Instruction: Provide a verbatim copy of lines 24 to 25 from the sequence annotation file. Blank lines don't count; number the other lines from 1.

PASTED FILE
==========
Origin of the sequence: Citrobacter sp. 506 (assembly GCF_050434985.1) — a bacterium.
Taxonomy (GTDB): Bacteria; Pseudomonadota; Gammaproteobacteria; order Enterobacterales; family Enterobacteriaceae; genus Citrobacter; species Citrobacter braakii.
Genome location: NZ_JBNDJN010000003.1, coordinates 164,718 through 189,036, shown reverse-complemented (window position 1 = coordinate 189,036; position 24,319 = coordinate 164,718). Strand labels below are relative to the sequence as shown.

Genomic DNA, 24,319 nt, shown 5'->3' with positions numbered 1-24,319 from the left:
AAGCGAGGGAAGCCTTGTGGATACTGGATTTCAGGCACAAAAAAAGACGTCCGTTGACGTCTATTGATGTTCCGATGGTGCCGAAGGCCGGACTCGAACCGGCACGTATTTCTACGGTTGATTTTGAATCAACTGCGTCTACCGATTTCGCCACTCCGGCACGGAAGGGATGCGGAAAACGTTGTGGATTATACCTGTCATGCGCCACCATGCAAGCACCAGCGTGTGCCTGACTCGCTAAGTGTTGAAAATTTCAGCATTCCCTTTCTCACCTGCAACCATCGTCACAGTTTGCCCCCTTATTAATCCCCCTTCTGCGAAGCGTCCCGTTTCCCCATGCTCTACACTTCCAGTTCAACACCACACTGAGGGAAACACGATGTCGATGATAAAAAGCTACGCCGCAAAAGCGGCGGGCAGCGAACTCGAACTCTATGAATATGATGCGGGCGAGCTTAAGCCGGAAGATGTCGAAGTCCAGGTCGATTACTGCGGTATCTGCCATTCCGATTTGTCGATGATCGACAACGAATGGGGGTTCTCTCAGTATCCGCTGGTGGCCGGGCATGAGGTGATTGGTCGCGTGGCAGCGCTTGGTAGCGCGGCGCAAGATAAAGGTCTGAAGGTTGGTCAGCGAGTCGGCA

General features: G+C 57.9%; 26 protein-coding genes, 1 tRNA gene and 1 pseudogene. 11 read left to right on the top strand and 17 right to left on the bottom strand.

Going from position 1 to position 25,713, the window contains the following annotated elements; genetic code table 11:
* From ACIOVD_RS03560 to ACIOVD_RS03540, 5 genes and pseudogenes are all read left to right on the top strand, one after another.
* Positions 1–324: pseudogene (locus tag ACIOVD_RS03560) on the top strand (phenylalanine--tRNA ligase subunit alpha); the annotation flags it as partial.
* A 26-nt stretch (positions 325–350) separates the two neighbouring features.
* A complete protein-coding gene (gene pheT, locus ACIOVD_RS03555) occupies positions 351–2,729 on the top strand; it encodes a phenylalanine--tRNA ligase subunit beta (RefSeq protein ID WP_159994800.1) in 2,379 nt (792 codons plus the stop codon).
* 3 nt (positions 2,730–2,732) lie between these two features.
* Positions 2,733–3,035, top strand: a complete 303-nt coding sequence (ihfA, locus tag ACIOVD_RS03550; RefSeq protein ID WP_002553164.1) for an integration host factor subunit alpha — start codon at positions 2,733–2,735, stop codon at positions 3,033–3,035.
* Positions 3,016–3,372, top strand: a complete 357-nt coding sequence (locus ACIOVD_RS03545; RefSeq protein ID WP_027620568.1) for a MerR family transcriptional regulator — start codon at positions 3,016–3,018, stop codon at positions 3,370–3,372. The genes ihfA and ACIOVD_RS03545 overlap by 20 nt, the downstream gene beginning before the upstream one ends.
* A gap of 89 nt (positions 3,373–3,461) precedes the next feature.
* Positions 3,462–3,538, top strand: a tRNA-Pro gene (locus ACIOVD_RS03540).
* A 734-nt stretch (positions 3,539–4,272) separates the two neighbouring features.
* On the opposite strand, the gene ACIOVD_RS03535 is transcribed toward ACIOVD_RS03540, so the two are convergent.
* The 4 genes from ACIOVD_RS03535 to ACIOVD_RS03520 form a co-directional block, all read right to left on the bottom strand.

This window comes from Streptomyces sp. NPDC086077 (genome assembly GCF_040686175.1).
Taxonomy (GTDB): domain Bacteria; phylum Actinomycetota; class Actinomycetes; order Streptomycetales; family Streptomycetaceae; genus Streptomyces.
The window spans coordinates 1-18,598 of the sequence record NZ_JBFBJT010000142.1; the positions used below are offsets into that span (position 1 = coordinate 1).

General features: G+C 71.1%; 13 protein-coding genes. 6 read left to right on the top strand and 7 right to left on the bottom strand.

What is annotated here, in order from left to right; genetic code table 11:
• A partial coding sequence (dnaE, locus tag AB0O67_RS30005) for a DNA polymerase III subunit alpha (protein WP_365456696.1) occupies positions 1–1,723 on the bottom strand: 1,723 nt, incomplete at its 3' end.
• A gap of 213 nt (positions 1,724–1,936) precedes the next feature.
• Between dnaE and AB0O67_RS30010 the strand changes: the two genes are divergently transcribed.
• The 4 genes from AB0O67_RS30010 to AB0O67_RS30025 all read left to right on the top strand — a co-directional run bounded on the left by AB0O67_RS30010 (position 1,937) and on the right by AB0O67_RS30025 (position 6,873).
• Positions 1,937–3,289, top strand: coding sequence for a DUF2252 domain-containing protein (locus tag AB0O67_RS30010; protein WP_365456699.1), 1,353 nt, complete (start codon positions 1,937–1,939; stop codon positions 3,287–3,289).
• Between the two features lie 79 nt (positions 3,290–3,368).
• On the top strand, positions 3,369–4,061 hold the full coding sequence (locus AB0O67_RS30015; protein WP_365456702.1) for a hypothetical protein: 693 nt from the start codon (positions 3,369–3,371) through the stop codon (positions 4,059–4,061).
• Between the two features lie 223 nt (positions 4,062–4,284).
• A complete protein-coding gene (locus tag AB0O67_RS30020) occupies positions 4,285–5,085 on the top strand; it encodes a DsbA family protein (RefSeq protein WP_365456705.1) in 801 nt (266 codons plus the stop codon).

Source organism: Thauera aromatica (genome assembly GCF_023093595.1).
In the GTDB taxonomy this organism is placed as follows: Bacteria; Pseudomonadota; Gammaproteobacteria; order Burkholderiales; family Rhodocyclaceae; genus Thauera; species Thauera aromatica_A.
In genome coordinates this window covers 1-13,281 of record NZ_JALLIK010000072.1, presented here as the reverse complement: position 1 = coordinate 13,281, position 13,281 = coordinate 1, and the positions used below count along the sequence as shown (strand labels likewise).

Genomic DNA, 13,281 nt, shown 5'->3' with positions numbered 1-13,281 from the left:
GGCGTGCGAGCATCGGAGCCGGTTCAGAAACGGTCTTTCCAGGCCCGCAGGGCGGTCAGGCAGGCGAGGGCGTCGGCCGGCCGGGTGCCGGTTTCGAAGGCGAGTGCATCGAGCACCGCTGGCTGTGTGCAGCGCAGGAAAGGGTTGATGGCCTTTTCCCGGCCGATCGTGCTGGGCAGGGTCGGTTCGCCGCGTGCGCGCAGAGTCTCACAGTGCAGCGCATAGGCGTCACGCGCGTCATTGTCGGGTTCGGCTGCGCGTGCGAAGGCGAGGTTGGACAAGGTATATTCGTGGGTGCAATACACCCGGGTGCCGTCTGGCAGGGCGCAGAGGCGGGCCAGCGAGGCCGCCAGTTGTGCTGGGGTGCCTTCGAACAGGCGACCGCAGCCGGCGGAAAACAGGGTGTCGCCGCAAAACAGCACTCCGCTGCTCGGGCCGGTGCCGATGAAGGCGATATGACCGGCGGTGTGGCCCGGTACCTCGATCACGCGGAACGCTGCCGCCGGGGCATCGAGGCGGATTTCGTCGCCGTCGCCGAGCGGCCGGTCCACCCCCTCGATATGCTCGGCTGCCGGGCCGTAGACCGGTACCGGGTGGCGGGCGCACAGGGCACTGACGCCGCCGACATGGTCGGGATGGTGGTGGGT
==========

What is annotated here, in order from left to right; genetic code table 11:
• A partial coding sequence (dnaE, locus tag AB0O67_RS30005) for a DNA polymerase III subunit alpha (protein WP_365456696.1) occupies positions 1–1,723 on the bottom strand: 1,723 nt, incomplete at its 3' end.